What do Buddhist artist Agnes Martin, Hollywood inventor Hedy Lamarr, and French-Cuban author Anaïs Nin have in common? Their names may not conjure popular recognition, and yet, for Lisa Congdon and Maria Popova, these women represent a particular breed of cultural trailblazer: female, under-appreciated, badass. They are “Reconstructionists,” as the writer-illustrator duo call them — and for the next year, they’ll be celebrated on a blog of the same name. Every Monday for 12 months, The Reconstructionists will debut a hand-painted illustration and short essay highlighting a woman from fields such as art, science, and literature. The subject needn’t be famous, but she will, as Popova, the creator of Brain Pickings, puts it, “have changed the way we define ourselves as a culture.” We spoke with Popova, and illustrator Congdon, about the inspiration behind their project.
How’d you come up with the name ‘Reconstructionist’?
Maria Popova: It’s very challenging to celebrate women without pigeonholing the project into some stereotypical and alienating feminist corner, the most dangerous part of which is the preaching-to-the-choir quality that many such projects tend to have. So when it was time to come up with a title for the project, it couldn’t be something too literal or too obvious. After sifting through hundreds of letters, diaries, autobiographies, and other writing, I suddenly remembered something Anaïs Nin had written in a 1944 diary entry — about “woman’s role in the reconstruction of the world.” It was perfect. It was the only common denominator between those women – they aren’t all artists, or all writers, or all to be expected in the pages of a tenth-grade history book. They are simply all reconstructionists.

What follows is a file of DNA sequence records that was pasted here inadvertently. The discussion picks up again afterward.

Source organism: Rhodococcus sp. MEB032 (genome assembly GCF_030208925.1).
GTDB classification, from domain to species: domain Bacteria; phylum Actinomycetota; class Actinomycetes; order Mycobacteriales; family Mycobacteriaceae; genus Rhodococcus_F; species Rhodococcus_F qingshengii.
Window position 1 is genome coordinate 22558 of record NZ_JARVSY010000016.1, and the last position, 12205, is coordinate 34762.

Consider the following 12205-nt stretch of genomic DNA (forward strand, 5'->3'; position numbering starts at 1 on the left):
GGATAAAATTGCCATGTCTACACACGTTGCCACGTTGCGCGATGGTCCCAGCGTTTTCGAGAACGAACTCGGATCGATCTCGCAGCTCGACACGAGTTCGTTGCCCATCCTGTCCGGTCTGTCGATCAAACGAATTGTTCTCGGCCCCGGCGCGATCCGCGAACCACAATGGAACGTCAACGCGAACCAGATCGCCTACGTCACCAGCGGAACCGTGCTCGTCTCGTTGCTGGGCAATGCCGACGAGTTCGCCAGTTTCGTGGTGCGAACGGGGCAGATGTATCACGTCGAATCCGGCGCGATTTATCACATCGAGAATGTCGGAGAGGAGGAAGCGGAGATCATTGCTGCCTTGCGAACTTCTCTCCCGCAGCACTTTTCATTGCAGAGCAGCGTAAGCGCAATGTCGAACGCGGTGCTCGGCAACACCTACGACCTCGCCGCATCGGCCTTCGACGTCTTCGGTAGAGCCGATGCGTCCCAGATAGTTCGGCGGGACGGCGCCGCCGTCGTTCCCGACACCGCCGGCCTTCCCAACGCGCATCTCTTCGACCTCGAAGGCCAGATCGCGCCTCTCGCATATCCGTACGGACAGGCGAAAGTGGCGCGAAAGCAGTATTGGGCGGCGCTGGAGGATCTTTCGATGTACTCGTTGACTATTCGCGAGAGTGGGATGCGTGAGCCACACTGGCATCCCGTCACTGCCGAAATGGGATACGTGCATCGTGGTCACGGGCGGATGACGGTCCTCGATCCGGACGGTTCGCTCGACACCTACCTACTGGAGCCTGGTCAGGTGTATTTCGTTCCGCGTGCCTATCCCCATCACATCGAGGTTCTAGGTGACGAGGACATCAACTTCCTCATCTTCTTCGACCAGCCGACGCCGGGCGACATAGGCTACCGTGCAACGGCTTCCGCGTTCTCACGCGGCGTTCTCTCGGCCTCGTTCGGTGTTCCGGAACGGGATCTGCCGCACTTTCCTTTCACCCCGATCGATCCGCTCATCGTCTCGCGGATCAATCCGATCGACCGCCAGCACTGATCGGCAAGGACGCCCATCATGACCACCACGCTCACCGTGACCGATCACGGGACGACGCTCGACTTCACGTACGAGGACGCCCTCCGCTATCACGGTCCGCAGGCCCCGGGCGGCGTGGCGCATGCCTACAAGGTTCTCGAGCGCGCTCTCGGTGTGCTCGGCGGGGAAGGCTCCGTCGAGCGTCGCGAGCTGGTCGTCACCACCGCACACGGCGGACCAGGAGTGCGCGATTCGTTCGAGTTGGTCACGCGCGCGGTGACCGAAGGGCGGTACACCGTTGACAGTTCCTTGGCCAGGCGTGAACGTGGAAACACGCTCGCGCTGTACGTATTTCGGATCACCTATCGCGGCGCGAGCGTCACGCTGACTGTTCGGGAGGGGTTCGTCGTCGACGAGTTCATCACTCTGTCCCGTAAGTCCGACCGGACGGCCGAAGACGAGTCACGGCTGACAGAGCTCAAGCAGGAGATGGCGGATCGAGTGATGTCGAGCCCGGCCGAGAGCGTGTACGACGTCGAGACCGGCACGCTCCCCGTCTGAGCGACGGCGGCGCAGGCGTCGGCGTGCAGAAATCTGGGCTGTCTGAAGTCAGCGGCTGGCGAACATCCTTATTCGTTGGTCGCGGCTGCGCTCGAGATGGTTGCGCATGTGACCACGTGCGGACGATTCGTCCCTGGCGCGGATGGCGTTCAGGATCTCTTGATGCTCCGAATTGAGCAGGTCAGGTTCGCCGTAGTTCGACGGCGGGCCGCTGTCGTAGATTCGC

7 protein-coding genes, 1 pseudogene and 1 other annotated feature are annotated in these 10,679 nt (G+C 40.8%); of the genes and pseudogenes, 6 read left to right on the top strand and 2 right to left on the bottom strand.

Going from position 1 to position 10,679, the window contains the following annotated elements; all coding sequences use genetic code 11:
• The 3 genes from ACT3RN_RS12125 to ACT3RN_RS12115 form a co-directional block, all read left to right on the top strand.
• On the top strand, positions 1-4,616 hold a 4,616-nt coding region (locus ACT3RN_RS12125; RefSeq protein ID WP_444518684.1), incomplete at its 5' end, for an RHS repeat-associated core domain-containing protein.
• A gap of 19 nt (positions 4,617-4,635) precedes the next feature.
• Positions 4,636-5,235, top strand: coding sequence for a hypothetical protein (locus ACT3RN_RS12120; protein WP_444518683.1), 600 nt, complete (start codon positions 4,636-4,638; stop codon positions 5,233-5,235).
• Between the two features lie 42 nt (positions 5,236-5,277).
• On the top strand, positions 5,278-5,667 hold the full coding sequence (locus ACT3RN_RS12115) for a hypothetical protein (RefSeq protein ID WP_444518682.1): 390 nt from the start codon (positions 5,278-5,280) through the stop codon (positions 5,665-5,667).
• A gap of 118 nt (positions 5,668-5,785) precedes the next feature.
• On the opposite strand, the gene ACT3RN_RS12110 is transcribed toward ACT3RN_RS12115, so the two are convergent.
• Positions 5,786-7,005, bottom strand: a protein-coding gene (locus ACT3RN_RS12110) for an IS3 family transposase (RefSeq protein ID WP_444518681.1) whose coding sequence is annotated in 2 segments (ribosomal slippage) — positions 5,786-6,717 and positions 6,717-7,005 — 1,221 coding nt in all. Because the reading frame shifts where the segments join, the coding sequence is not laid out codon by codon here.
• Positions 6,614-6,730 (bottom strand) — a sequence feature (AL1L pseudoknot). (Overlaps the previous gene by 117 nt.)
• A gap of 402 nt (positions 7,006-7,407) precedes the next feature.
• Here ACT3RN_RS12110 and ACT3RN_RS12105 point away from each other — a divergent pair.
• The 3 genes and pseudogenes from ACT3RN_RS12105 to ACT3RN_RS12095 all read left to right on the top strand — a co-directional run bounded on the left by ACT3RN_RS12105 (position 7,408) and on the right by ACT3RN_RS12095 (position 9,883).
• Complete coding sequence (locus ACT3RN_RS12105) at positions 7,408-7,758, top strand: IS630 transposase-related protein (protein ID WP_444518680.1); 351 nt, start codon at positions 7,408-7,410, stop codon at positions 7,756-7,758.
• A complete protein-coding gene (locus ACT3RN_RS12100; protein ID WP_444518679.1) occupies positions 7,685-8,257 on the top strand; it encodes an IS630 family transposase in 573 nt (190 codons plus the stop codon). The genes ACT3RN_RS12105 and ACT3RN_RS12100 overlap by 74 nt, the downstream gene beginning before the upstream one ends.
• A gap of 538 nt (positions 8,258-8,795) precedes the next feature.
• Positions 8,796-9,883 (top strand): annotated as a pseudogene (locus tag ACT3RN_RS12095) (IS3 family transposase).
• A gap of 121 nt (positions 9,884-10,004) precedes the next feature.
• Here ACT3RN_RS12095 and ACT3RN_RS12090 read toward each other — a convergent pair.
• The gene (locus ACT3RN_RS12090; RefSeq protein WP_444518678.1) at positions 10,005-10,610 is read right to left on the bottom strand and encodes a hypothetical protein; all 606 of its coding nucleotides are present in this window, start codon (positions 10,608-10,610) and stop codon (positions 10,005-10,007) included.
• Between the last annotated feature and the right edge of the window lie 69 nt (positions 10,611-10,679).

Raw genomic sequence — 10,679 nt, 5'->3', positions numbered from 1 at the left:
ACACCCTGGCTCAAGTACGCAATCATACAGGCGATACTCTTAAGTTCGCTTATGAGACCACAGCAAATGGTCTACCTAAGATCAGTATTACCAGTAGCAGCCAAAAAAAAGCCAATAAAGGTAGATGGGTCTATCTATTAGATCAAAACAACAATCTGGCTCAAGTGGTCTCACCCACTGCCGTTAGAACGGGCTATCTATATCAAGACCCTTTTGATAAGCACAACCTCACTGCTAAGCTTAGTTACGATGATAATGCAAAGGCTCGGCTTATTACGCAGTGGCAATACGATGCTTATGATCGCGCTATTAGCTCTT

"I’m going to sue them. I’m going to sue them for David’s livelihood. I’m going to sue them for the restaurant. I’m gonna sue them for poisoning my kids. I’m gonna sue them for poisoning me and my husband. I’m going to sue them for displacing my family. I’m going to sue them for anything and everything that we can sue them for. Bottom line: I don’t care if I don’t ever get a penny. They’re gonna have to deal with me for the rest of my life."
"BP hasn’t made people whole. I’m not saying I’m so much worried about me, because financially, I’m okay. I’m the oldest one in the business, just about. But the youngest guys are starving to death. People are losing their homes, losing their boats, and there’s BP advertising that they’re spending millions of dollars. They’re not. They’re not making anyone whole."
"We are not divided. It’s them that’s dividing us up, and making us feel like we’re against this other group, that the oil workers are against the green movement and the green movement are against the oil workers. They are not—they are against the oil companies. That’s a big difference. The oil companies don’t care about the oil workers."